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Brendan T

Brendan T

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University of South Australia, Mawson Lakes Campus


Bachelor of Science in Biodiversity, Park & Wildlife Management


Having grown up in South Australia with a family that was quite literally obsessed with fishing and camping I was fortunate to be exposed to the 'outdoors' at quite an early age. Whether it was chasing King George Whiting at Coffin Bay in the State's far west or kayaking through the Murray Lands in the upper north-east, this interaction with nature was to be influential and ultimately lead to my future studies in the environmental field.

After finishing high school I decided to defer my first year of University when I moved to the State's south-east to begin work in the family building trade. Upon my return to Adelaide I attended the University of South Australia where I undertook a Bachelor of Science in Biodiversity, Park & Wildlife Management at Mawson Lakes Campus. The subjects I studied varied from advanced biology and environmental law to soil science and outdoor leadership.

After completing my degree in 2003 I travelled through Canada for 12 months, working my way through the ski fields of British Columba and Alberta before applying for a volunteer position in Algonquin National Park in Ontario, 2 hours north of Toronto. After a quick stop over in Dublin, Ireland (lasting a little over 2 years) and further volunteer work in Kilarny National Park, I returned to South Australia where I took up residence at the Cape Borda Lighthouse on Kangaroo Island, working as an Environmental/Interpretive Officer with National Parks & Wildlife, SA. After 18 months of interrupted sleep patterns (Cape Borda being both a working lighthouse and 24hour weather station) I moved to Canberra with my partner and started working for DEWHA in the 2009 Graduate program.


First Placement

Tourism & National Landscapes, Parks Australia Division

I guess it was no surprise when I joined the program that I landed my first rotation working in the Parks Australia Division with a relatively new program known as Tourism & National Landscapes. The program itself is a joint initiative between Parks Australia and Tourism Australia and aims to promote the top 20 iconic Australian nature based tourism destinations to international experience seeking visitors. Working in a relatively small team (a total of 3 people), my duties included daily correspondence with State and regional tourism agencies as well as national park organisations. The highlight of my first rotation was a three day trip to the Whitsunday's in which I assisted in conducting workshops with the Great Barrier Marine Park Authority (GBMPA) in Airlie Beach, Gladstone and McKay.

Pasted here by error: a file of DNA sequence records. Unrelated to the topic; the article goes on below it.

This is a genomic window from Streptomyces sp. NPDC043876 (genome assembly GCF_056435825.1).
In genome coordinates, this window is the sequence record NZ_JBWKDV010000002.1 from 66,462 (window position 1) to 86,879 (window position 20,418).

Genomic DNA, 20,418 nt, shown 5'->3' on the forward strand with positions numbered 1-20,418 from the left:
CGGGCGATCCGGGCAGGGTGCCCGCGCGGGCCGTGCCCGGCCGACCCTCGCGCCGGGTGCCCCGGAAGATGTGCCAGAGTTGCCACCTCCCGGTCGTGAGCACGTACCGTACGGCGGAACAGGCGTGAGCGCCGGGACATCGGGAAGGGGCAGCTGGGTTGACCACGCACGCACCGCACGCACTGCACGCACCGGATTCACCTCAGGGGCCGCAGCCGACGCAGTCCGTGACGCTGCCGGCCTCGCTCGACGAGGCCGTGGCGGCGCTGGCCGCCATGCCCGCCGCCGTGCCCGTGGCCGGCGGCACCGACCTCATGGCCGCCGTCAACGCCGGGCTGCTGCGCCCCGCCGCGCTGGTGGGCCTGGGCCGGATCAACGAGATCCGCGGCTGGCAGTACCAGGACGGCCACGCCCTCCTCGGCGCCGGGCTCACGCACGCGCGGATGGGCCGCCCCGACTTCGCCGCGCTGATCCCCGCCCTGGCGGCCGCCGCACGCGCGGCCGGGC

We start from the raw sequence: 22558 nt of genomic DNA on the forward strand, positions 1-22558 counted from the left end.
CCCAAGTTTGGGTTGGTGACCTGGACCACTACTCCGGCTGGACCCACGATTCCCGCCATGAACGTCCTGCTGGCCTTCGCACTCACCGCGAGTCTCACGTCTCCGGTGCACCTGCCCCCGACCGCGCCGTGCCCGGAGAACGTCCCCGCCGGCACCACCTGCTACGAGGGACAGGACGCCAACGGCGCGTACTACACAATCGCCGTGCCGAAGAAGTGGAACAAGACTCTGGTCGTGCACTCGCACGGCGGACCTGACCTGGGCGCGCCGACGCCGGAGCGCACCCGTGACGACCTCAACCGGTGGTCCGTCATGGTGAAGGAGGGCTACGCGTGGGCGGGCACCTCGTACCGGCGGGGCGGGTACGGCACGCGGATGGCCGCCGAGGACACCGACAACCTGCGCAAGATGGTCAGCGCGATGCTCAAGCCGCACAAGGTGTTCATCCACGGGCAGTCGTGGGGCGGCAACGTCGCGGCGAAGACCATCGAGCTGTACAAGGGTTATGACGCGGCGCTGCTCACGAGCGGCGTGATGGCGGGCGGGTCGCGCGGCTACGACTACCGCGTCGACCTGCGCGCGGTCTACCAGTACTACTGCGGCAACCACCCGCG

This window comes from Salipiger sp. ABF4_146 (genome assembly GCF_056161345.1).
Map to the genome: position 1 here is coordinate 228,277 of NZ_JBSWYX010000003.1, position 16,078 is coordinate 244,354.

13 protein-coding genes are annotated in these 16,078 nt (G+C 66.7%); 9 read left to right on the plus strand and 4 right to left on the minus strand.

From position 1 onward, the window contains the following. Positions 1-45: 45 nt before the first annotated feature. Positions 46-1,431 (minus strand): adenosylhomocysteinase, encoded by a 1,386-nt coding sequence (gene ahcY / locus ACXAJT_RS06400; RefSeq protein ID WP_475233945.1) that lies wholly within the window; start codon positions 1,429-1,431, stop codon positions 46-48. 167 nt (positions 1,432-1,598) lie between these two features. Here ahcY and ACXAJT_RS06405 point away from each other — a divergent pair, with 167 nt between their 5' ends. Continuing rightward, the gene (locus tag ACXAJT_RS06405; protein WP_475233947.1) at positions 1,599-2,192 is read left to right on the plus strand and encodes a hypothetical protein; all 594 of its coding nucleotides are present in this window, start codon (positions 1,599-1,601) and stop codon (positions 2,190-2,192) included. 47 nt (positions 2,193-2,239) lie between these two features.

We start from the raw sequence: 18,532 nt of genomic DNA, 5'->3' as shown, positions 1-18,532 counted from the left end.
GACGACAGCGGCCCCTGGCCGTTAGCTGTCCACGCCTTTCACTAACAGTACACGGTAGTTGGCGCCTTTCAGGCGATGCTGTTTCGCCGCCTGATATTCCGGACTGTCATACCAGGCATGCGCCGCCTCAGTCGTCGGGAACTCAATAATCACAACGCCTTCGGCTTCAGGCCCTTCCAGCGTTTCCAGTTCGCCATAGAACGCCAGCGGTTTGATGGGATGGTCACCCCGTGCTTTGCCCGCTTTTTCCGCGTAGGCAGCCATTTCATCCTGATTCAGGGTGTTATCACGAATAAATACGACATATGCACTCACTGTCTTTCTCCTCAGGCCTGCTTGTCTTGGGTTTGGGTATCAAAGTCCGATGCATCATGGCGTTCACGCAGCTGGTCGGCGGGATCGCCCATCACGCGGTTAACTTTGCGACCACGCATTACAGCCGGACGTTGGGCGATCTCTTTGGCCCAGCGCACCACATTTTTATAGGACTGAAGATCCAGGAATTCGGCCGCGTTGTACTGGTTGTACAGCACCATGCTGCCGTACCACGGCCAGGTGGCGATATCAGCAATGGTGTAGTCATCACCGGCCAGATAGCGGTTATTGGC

Second Placement

Sustainable Fisheries, Marine Division

For my second placement I found myself in the Sustainable Fisheries section of the Marine Division, and as far as I was concerned, my dream job.....almost. The work itself in theory was simple; write an Assessment Report on a state fishery which in my case turned out to be the Tasmanian Giant Crab Fishery and then get Ministers approval. The practical side however turned out to be a little more difficult. Taking up pretty much the entire 3 months of my rotation, it involved researching in detail the history of the fishery taking into account total catch from previous seasons, recreational take, the number of professional licences and breading/migration habits. In the end however the work was fulfilling and resulted in a published Assessment which now appears on the government website.

Final Placement

Compliance and Enforcement Branch, Approvals and Wildlife Division

For my final rotation I was fortunate to gain a position in the Compliance and Enforcement section of the Approvals and Wildlife Division. At the time I didn't know, but this placement was to be where I would eventually end up at the end of the Graduate year. The team I now belong to responsible for enforcing the EPBC Act, Australia's environmental legislation and policing proponents who fail to comply. Some of the more interesting cases I have been involved in include the Steve Irwin Wildlife Reserve and future plans for mining in Cape York and the Sugarloaf Pipeline in Victoria.

During my time here I have also been fortunate to do some field work, including a week long trip to Victoria with the Environmental Investigations Unit (EIU), issuing search warrants, collecting soil samples and taking witness statements.

'the best thing about working for us ... is the environment'